The striped cucumber beetle is about 1/5 inch long with black head and wings striped with yellow and black. The spotted cucumber beetle is about 1/4 inch long and has a black head and black legs with a yellowish-green body and wing covers with 12 distinct black spots. The larva stage of both species live in the soil and feed on the underground parts of plants.
Cucumber beetles overwinter as adults in sheltered places, but only the striped cucumber beetle overwinters in large numbers in Illinois. The spotted cucumber beetle migrates in from the south. In spring, they feed on nearby vegetation of fields and woodlots before suddenly appearing in large numbers on vine or bean crops. Adult beetles lay eggs in the soil at the base of the plant on which they are feeding. The larvae hatch and feed on roots for 2-4 weeks before pupating and emerging as adults. There are several generations per year.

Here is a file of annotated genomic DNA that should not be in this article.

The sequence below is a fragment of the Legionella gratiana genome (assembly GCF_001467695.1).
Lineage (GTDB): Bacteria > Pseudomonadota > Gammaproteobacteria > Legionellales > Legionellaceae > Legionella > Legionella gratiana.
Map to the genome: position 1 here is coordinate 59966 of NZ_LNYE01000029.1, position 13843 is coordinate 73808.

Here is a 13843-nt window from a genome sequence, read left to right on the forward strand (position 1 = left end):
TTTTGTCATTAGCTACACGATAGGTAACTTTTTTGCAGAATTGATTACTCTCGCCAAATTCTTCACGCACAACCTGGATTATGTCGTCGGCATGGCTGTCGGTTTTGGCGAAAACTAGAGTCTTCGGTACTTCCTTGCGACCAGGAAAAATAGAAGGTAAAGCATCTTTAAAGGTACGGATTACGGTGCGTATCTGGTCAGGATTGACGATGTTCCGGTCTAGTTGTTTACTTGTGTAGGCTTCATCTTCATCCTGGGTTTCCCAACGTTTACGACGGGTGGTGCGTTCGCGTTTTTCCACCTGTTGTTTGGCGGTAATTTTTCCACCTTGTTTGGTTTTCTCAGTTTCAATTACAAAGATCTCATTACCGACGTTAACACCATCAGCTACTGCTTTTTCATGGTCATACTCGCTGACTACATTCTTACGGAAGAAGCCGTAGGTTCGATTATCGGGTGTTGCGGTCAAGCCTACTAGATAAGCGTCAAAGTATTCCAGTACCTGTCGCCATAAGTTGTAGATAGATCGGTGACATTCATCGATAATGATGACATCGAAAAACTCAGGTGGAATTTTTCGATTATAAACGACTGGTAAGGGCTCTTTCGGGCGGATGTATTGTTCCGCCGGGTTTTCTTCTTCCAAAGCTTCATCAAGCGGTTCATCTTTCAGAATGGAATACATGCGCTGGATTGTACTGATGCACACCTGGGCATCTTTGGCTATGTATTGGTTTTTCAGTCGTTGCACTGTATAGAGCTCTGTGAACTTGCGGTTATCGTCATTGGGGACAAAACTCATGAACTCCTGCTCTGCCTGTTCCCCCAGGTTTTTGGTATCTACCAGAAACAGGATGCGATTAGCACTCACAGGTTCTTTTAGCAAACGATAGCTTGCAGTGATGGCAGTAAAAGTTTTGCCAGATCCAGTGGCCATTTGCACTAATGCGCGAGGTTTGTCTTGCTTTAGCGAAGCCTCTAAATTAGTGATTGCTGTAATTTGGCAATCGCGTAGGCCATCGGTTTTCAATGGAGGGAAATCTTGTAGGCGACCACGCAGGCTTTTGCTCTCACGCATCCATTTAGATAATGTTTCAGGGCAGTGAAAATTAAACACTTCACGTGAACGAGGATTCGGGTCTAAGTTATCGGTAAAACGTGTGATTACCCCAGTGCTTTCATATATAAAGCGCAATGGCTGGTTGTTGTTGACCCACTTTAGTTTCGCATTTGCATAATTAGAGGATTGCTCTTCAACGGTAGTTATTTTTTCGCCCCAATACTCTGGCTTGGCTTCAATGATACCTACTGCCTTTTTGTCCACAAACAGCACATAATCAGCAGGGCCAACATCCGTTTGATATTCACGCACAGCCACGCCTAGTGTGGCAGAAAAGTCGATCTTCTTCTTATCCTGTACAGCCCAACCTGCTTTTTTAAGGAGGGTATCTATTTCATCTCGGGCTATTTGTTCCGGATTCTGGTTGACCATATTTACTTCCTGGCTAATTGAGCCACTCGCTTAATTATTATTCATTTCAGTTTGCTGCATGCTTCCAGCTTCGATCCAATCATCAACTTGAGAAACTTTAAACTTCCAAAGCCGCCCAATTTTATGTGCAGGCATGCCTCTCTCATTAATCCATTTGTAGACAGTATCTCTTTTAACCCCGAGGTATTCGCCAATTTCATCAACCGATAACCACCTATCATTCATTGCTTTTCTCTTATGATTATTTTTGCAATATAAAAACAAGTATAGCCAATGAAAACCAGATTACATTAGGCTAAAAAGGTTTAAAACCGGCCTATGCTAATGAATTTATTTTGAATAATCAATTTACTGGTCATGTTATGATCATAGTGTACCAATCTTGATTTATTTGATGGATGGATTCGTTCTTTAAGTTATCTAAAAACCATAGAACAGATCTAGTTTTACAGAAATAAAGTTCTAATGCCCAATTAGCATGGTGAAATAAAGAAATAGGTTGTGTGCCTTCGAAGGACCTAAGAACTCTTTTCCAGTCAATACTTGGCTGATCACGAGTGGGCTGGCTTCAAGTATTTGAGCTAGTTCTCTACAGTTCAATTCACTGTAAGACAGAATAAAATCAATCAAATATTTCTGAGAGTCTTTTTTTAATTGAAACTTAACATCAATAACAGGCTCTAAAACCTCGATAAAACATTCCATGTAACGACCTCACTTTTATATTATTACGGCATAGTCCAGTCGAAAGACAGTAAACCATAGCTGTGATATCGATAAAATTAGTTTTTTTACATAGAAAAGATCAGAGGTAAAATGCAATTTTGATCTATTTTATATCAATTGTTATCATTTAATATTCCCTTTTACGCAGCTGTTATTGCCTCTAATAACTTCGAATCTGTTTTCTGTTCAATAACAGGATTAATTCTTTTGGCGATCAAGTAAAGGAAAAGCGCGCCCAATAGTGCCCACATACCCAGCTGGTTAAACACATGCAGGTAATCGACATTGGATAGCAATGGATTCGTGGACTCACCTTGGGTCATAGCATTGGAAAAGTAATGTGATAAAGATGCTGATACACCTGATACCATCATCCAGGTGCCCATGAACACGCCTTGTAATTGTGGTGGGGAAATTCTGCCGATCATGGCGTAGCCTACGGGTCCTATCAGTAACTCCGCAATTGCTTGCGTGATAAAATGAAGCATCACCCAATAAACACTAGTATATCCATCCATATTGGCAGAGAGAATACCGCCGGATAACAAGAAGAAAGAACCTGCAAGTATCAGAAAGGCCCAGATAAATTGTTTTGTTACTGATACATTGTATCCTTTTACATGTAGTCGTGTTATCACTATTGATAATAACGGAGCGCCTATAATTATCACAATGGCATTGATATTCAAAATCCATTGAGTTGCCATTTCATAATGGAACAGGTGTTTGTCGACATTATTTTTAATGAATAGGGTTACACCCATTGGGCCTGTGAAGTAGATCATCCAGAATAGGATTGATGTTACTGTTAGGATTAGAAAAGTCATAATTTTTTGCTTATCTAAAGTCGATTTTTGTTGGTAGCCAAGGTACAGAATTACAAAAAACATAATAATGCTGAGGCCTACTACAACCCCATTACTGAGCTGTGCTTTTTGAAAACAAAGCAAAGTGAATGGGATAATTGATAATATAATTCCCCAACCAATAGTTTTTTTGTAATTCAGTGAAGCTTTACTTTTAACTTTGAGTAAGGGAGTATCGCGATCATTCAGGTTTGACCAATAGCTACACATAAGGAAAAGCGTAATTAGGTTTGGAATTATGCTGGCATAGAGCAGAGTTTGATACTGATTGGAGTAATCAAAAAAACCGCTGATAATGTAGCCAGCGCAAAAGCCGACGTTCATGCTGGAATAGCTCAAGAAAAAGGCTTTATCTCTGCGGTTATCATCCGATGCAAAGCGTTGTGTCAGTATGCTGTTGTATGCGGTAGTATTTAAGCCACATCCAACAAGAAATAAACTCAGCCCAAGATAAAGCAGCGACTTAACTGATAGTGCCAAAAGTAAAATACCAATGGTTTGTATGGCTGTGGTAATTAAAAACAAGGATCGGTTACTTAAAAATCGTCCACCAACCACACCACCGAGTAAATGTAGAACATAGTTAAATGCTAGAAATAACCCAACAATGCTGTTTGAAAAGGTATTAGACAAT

Cucumber beetles are chewing insects and may attack cucumber, bean, melon, squash and pumpkin. In addition, the spotted cucumber beetle feeds on asparagus, corn, and eggplant. These insects are destructive to new seedlings just pushing through the soil. Later in the season, the adults feed on leaves, blossoms, and fruits. As they feed on crops, cucumber beetles may spread bacterial wilt and mosaic, two serious diseases of vine crops. Either the disease or the feeding may cause serious damage or complete crop loss.
Non-chemical: At planting time in spring, cover vine plants with polyester row covers to protect them from cucumber beetles. Remove row covers when blossoms appear, to allow pollinating insects access to the flowers.
Chemical: Contact your county Extension office for current pesticide controls.